Urgent Museum Notice

Pressing Ideas: Fifty Years of Women’s Lithographs from Tamarind

A surreal garden scene shows a park covered in a large gingham picnic blanket, a ladder, chairs standing on the blanket, and trees and a fence in the background. The scene seems surreal since the colors are not natural; they are bright pink tones and in the background, the sky seems like it is burning.
Jun 17 to Oct 02, 2011

NMWA presents Pressing Ideas: Fifty Years of Women’s Lithographs from Tamarind. The exhibition features more than 40 prints made during the past five decades by artists including Polly Apfelbaum, Louise Nevelson, and Kiki Smith that demonstrate a wide spectrum of aesthetic and technical investigation and conceptual goals.

Founded in 1960 as Tamarind Lithography Workshop in Los Angeles, Tamarind Institute (now in Albuquerque, New Mexico) changed the canon of printmaking in 20th-century America and continues to set the standard for fine art lithography, an extremely complex and nuanced printmaking process. The organization’s mission to preserve fine art lithography and encourage artists from all media to explore its expressive potential inspired a renaissance in the dying art.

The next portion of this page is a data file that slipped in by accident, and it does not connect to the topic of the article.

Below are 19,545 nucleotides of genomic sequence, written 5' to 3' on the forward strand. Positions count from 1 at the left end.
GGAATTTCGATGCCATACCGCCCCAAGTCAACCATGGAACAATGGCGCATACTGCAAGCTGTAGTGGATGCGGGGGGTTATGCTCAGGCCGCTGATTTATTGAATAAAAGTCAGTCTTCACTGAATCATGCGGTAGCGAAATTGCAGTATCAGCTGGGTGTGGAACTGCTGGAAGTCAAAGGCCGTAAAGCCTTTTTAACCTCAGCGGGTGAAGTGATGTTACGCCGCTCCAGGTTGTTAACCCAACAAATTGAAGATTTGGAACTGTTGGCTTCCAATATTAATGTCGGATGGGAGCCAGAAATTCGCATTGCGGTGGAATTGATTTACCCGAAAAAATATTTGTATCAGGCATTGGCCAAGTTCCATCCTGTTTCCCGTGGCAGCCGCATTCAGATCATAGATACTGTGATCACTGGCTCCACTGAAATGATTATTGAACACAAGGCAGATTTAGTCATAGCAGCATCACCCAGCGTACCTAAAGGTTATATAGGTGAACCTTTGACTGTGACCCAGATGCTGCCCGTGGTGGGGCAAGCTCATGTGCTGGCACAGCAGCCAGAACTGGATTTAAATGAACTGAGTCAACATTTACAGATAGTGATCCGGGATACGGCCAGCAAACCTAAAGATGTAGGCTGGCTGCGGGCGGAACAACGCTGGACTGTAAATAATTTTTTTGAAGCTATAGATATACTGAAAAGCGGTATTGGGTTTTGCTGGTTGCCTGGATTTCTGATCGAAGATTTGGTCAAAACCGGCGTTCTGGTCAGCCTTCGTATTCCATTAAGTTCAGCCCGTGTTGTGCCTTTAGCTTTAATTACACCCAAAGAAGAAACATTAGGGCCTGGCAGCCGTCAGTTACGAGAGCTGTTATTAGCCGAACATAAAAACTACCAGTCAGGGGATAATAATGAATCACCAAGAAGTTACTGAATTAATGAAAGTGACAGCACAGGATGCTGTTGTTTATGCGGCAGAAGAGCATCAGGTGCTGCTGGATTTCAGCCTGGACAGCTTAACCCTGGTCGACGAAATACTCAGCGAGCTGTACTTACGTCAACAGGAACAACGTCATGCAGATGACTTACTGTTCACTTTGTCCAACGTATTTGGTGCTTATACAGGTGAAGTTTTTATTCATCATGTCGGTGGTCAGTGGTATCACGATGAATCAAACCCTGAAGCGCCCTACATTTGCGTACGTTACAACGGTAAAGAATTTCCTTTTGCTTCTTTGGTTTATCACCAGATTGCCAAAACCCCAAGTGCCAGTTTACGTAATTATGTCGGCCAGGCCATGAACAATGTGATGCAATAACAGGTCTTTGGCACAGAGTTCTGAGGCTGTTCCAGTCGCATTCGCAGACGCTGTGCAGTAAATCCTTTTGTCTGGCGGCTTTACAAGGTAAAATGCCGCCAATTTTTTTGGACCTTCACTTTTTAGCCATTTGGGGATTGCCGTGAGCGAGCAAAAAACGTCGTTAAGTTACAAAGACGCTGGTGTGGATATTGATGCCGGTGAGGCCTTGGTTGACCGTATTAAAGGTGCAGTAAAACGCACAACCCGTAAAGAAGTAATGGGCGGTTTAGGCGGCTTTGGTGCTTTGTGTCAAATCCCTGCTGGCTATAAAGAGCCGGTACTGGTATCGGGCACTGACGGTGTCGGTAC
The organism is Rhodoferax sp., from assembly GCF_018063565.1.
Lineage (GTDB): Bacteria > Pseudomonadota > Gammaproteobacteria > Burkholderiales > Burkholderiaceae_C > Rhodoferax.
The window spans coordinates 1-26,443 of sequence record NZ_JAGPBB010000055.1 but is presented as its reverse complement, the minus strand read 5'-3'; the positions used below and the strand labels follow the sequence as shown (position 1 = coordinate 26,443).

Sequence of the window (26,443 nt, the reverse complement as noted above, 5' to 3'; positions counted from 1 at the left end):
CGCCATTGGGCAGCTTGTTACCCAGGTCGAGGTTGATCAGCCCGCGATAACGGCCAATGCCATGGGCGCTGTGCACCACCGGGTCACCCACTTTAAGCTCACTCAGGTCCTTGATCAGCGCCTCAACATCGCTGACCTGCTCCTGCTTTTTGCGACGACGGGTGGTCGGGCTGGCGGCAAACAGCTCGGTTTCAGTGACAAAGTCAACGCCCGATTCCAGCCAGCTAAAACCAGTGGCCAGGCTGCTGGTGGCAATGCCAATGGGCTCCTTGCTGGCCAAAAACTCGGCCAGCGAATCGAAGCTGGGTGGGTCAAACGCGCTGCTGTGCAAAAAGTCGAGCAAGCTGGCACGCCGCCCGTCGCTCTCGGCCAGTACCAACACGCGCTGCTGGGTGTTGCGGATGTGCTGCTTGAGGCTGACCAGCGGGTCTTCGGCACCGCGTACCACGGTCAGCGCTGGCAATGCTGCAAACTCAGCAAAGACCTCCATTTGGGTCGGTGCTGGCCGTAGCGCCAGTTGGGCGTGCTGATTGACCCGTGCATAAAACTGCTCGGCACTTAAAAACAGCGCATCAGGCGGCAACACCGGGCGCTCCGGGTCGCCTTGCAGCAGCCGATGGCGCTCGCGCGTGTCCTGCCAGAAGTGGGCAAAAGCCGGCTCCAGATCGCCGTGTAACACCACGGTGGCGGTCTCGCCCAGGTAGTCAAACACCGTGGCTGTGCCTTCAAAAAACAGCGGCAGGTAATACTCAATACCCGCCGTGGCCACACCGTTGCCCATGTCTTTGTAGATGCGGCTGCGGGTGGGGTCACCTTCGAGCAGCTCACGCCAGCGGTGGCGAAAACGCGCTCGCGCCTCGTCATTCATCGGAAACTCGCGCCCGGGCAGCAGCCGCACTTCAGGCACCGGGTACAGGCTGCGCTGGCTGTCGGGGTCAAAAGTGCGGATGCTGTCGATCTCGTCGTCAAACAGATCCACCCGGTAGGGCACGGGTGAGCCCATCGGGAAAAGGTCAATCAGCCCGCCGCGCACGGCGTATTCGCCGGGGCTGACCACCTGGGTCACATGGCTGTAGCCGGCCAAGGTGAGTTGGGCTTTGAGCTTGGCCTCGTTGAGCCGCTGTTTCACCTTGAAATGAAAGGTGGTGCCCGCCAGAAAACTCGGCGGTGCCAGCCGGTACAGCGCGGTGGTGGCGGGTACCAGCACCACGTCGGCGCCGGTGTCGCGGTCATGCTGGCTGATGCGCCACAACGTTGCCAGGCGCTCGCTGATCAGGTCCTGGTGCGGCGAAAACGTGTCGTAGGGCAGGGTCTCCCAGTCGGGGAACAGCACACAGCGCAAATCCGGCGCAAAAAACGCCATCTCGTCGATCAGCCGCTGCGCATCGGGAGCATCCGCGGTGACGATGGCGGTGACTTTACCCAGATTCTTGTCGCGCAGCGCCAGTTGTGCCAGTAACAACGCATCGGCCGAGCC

The Tamarind Institute emphasizes intimate collaborative partnerships between artist and printer and has produced prints with a range of emerging and established artists. Committed to education, Tamarind runs extensive professional training programs, organizes exhibitions and projects around the world, and publishes comprehensive materials on technique.

Twelve vertical columns, each a different color, of repeating flower, pinwheel, and starburst shapes on a white background.

Polly Apfelbaum, Rainbow Love Mountain Ranch, New Mexico, 2007; Color lithograph, 36 1/2 x 26 in.; National Museum of Women in the Arts, Promised Gift of Steven Scott, Baltimore, in Honor of the Artist; © Polly Apfelbaum; Photo by Lee Stalsworth

Exhibition Sponsors

Pressing Ideas: Fifty Years of Women’s Lithographs from Tamarind is organized by the National Museum of Women in the Arts and is generously supported by the Members of NMWA.